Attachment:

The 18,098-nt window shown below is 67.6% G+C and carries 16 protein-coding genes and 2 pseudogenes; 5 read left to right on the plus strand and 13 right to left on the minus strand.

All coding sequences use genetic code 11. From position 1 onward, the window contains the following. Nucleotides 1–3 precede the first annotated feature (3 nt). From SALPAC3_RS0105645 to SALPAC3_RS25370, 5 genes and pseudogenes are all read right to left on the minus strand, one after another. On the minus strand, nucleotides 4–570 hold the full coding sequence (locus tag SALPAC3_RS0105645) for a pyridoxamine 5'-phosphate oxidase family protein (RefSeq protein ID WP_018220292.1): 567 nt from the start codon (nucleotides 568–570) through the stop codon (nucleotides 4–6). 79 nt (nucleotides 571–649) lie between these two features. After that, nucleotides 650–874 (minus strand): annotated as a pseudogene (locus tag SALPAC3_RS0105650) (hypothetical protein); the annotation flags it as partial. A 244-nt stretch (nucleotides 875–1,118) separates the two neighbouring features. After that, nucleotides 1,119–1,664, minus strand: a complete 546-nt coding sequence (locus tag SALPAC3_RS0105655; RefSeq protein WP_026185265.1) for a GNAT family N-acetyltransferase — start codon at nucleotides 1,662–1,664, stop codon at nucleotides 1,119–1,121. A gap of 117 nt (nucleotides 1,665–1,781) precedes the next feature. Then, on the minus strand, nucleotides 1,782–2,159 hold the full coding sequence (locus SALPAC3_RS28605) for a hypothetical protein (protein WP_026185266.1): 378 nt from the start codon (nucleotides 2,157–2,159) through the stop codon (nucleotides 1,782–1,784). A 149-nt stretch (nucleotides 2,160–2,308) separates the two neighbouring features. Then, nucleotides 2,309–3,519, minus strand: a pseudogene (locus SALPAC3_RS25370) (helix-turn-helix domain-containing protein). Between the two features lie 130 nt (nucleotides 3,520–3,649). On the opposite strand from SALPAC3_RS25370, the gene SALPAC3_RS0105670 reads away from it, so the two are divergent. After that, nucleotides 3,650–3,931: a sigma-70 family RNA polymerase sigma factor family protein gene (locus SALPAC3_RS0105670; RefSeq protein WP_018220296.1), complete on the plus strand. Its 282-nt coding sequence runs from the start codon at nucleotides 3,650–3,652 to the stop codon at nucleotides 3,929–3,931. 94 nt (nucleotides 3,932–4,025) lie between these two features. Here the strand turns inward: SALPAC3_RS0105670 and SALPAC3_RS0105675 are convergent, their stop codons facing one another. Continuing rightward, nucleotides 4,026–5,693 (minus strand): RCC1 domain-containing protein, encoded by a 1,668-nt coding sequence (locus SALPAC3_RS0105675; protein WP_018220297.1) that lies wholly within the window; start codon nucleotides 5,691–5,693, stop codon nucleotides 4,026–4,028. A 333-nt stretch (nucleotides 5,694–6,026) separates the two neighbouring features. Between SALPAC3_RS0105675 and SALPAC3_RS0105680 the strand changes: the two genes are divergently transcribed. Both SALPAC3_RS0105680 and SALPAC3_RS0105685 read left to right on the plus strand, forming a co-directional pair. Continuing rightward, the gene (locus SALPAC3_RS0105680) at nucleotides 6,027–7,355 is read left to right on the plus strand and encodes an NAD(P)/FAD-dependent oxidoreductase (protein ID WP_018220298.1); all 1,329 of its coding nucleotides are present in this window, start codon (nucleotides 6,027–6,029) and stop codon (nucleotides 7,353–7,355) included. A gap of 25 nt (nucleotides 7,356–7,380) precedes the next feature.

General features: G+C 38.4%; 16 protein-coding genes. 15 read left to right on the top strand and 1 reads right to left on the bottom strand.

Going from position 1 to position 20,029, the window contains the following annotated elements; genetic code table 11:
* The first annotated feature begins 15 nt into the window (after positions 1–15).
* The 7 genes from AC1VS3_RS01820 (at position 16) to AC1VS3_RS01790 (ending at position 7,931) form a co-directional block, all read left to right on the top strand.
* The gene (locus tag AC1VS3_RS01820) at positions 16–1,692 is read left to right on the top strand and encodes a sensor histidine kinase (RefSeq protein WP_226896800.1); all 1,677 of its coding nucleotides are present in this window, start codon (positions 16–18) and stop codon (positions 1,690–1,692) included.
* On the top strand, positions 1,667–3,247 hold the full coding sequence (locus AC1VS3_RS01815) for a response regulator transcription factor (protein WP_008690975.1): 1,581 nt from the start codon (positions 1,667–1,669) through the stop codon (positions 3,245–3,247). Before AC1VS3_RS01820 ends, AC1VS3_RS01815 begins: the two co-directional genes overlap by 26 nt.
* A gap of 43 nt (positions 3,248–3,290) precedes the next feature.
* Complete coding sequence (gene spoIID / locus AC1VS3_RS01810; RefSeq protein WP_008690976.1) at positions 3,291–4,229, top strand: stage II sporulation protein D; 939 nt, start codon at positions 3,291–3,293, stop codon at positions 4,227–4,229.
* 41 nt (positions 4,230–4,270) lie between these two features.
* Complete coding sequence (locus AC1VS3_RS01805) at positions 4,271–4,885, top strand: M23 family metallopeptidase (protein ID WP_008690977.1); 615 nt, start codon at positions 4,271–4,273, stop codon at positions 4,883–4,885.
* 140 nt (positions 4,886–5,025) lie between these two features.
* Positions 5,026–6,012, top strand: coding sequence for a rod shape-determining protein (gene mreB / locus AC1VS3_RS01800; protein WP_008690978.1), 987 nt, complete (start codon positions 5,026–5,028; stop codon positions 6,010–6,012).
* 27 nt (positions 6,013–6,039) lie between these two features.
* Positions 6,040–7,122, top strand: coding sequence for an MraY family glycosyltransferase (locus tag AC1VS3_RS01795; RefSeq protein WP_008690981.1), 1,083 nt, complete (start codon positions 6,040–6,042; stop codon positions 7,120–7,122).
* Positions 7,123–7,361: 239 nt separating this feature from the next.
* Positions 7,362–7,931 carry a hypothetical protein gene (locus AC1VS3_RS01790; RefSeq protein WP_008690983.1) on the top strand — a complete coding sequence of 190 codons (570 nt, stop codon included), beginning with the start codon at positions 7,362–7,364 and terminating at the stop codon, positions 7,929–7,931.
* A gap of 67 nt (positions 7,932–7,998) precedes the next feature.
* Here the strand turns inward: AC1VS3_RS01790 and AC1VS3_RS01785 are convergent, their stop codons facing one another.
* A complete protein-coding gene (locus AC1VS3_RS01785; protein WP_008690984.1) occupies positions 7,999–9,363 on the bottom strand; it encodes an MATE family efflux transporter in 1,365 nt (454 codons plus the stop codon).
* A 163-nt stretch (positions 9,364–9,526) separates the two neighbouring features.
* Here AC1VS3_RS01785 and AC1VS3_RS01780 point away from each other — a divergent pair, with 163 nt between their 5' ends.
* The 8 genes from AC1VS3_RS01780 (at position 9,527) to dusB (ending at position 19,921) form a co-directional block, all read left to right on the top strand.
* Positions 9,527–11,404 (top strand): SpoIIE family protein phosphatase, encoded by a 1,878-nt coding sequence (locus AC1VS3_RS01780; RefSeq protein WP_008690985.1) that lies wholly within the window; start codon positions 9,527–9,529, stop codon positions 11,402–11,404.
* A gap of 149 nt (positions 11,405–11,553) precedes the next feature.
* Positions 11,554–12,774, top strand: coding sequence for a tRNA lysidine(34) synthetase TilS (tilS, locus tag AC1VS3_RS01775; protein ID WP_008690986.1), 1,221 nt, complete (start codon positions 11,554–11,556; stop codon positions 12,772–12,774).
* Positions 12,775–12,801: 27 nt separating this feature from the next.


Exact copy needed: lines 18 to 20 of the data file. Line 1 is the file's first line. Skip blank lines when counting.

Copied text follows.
* Positions 7,362–7,931 carry a hypothetical protein gene (locus AC1VS3_RS01790; RefSeq protein WP_008690983.1) on the top strand — a complete coding sequence of 190 codons (570 nt, stop codon included), beginning with the start codon at positions 7,362–7,364 and terminating at the stop codon, positions 7,929–7,931.
* A gap of 67 nt (positions 7,932–7,998) precedes the next feature.
* Here the strand turns inward: AC1VS3_RS01790 and AC1VS3_RS01785 are convergent, their stop codons facing one another.